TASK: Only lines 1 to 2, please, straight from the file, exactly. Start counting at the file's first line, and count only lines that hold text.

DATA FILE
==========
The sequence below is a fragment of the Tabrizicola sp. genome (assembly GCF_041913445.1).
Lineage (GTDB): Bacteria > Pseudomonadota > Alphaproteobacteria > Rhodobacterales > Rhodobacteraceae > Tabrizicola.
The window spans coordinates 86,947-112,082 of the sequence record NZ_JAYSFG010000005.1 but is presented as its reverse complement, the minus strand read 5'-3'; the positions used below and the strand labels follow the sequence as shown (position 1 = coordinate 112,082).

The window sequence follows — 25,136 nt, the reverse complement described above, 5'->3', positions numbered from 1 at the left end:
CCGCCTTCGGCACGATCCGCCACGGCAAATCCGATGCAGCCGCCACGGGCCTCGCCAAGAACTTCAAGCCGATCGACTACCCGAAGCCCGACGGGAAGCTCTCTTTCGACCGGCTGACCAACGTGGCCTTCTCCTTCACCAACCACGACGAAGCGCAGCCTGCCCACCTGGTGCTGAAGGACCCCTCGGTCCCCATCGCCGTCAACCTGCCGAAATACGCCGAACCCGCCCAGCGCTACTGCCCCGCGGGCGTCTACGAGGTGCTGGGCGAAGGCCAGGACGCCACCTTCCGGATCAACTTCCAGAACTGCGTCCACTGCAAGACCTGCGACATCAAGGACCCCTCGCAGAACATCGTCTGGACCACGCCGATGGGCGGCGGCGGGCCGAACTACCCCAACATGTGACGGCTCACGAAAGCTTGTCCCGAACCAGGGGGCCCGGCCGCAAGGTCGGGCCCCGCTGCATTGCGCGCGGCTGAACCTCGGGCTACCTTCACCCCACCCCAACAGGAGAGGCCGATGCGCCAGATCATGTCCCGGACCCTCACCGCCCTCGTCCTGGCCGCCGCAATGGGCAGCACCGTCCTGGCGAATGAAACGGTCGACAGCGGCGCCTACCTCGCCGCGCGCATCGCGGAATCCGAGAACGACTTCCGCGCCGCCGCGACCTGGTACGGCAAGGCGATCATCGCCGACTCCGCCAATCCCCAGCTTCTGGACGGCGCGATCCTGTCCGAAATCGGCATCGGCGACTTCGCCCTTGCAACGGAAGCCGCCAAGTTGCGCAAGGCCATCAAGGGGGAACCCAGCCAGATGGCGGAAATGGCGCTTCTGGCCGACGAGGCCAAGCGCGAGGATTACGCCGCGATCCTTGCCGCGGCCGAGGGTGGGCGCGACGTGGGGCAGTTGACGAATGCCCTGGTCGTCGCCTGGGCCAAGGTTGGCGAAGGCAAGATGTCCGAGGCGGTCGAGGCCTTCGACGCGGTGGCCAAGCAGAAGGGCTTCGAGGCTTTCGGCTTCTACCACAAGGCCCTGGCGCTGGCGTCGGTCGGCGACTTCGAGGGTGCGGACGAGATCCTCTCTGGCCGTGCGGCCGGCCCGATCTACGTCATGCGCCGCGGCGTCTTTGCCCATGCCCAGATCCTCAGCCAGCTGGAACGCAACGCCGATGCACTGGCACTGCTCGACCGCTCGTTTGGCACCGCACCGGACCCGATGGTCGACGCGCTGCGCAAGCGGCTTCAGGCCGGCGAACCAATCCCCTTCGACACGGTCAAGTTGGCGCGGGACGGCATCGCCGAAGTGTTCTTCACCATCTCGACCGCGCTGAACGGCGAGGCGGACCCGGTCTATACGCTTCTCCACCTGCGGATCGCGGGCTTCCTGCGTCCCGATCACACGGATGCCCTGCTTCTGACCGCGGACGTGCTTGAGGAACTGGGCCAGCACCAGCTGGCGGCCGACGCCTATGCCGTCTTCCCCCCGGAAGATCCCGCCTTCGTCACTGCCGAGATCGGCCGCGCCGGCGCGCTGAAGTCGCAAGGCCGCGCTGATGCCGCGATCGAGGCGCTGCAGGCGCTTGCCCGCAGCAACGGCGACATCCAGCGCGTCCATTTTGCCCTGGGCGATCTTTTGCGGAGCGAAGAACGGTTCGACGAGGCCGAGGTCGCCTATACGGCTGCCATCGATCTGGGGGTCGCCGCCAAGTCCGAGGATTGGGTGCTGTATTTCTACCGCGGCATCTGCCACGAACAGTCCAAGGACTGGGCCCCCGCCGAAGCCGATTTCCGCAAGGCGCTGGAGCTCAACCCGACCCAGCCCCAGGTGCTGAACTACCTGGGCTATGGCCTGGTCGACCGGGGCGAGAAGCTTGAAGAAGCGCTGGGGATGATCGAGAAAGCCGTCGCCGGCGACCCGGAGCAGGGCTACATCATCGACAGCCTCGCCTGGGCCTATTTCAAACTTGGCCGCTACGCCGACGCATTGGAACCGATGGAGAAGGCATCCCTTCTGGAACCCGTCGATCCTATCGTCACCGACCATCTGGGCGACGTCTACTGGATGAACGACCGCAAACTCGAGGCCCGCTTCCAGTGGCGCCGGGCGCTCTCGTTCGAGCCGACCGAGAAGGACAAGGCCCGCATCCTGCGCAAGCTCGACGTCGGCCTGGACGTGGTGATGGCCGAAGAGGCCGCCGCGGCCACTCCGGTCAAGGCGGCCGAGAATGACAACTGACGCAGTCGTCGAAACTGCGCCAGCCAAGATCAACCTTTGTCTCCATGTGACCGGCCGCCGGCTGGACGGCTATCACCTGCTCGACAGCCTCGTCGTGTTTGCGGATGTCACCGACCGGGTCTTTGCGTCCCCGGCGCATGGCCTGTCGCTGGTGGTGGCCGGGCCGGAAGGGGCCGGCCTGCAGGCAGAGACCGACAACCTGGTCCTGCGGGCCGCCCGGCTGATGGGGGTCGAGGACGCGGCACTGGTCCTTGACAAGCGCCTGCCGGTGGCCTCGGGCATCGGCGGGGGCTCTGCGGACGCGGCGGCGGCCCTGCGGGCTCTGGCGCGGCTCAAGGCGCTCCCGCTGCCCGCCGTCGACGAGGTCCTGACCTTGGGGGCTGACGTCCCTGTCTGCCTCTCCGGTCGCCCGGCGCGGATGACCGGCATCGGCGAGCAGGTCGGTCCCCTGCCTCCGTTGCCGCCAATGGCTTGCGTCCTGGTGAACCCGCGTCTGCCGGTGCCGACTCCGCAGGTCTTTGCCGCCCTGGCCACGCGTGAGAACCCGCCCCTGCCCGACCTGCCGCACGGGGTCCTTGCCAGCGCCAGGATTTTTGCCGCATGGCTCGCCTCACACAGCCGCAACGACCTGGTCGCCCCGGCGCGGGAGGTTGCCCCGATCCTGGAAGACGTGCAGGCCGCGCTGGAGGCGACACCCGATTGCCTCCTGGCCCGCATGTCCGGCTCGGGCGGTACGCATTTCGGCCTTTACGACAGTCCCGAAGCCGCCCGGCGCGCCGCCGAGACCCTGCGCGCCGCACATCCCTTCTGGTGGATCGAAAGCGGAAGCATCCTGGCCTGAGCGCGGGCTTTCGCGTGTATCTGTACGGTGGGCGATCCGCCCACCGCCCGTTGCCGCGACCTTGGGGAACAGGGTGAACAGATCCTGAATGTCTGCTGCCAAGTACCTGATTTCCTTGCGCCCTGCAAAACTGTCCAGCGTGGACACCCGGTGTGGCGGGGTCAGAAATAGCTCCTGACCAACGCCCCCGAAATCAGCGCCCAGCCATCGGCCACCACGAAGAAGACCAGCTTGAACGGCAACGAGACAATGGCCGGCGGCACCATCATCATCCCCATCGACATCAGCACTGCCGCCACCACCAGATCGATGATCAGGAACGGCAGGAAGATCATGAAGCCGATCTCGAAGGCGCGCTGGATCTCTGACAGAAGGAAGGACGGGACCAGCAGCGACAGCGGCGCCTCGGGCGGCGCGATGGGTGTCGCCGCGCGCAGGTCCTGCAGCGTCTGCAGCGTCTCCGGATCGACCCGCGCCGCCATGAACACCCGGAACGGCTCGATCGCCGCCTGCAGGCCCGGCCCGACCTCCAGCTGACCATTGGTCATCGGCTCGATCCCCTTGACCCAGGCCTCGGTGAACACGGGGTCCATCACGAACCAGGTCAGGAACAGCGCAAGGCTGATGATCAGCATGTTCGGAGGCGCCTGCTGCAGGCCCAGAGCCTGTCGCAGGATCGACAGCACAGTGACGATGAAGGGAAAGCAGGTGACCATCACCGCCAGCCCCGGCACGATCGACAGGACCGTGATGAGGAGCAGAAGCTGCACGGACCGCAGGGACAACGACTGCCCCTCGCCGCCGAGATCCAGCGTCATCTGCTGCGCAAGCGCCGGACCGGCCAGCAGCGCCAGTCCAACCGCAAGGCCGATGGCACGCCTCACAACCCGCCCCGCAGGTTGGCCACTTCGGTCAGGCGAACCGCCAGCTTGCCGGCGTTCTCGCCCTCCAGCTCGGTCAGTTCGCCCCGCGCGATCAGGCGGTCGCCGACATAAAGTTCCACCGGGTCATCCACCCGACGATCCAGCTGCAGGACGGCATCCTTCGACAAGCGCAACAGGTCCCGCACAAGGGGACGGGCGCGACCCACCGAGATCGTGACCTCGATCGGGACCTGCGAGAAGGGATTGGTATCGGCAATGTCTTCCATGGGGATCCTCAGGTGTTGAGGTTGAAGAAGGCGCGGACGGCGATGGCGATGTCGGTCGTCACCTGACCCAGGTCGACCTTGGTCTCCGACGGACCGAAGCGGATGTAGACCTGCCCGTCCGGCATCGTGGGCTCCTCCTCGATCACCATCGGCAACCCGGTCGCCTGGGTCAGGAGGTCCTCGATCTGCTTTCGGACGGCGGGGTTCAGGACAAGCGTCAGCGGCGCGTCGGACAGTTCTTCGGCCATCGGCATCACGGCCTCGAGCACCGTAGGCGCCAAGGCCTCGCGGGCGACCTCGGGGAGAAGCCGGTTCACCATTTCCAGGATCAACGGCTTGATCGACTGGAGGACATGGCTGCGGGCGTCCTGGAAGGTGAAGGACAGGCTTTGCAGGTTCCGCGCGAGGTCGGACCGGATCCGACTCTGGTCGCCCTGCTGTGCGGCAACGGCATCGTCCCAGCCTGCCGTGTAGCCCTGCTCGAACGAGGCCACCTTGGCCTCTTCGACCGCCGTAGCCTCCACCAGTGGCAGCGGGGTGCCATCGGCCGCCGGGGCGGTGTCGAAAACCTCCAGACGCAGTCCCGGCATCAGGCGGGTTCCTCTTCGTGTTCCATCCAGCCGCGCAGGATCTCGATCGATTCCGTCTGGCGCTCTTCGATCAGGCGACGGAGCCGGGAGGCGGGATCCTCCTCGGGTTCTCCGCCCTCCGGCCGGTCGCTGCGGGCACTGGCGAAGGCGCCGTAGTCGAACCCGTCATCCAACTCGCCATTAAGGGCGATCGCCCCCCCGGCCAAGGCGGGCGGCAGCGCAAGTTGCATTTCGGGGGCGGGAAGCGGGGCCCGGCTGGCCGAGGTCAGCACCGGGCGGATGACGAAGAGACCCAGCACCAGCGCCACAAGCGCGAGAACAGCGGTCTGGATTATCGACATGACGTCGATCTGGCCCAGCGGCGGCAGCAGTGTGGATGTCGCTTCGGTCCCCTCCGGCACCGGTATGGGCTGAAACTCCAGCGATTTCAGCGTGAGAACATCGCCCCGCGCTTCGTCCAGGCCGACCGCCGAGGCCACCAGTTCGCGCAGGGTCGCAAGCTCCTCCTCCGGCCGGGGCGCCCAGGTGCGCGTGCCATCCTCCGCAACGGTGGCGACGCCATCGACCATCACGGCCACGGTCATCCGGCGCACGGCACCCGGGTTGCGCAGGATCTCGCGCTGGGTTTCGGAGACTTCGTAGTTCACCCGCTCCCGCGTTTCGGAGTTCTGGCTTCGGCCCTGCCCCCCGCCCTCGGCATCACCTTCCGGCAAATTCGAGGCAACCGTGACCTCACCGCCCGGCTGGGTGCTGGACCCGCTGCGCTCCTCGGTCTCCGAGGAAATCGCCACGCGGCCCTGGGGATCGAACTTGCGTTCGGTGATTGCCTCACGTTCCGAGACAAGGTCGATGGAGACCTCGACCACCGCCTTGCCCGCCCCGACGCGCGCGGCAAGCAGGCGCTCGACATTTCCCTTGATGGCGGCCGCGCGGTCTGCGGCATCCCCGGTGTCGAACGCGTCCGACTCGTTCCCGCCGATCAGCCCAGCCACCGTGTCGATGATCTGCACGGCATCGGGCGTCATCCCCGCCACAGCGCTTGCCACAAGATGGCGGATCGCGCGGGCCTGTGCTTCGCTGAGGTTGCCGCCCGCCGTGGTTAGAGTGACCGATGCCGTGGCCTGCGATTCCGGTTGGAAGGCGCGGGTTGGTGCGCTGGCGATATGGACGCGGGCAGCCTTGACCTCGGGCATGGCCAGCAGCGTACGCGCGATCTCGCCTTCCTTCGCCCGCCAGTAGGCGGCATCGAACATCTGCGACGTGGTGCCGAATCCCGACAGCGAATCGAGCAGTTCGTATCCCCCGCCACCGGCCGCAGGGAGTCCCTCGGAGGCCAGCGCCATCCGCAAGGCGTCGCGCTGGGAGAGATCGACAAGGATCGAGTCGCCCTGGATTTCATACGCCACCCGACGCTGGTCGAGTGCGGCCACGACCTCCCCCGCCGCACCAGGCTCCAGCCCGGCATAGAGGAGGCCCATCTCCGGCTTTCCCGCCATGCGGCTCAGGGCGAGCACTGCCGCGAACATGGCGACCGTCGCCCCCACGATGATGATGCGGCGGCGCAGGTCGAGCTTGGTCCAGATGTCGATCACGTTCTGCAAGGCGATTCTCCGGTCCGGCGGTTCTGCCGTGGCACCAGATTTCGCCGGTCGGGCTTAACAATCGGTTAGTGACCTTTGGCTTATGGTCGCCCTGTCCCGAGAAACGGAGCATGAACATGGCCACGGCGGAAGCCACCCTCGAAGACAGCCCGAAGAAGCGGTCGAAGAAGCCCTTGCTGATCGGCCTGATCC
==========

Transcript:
The sequence below is a fragment of the Tabrizicola sp. genome (assembly GCF_041913445.1).
Lineage (GTDB): Bacteria > Pseudomonadota > Alphaproteobacteria > Rhodobacterales > Rhodobacteraceae > Tabrizicola.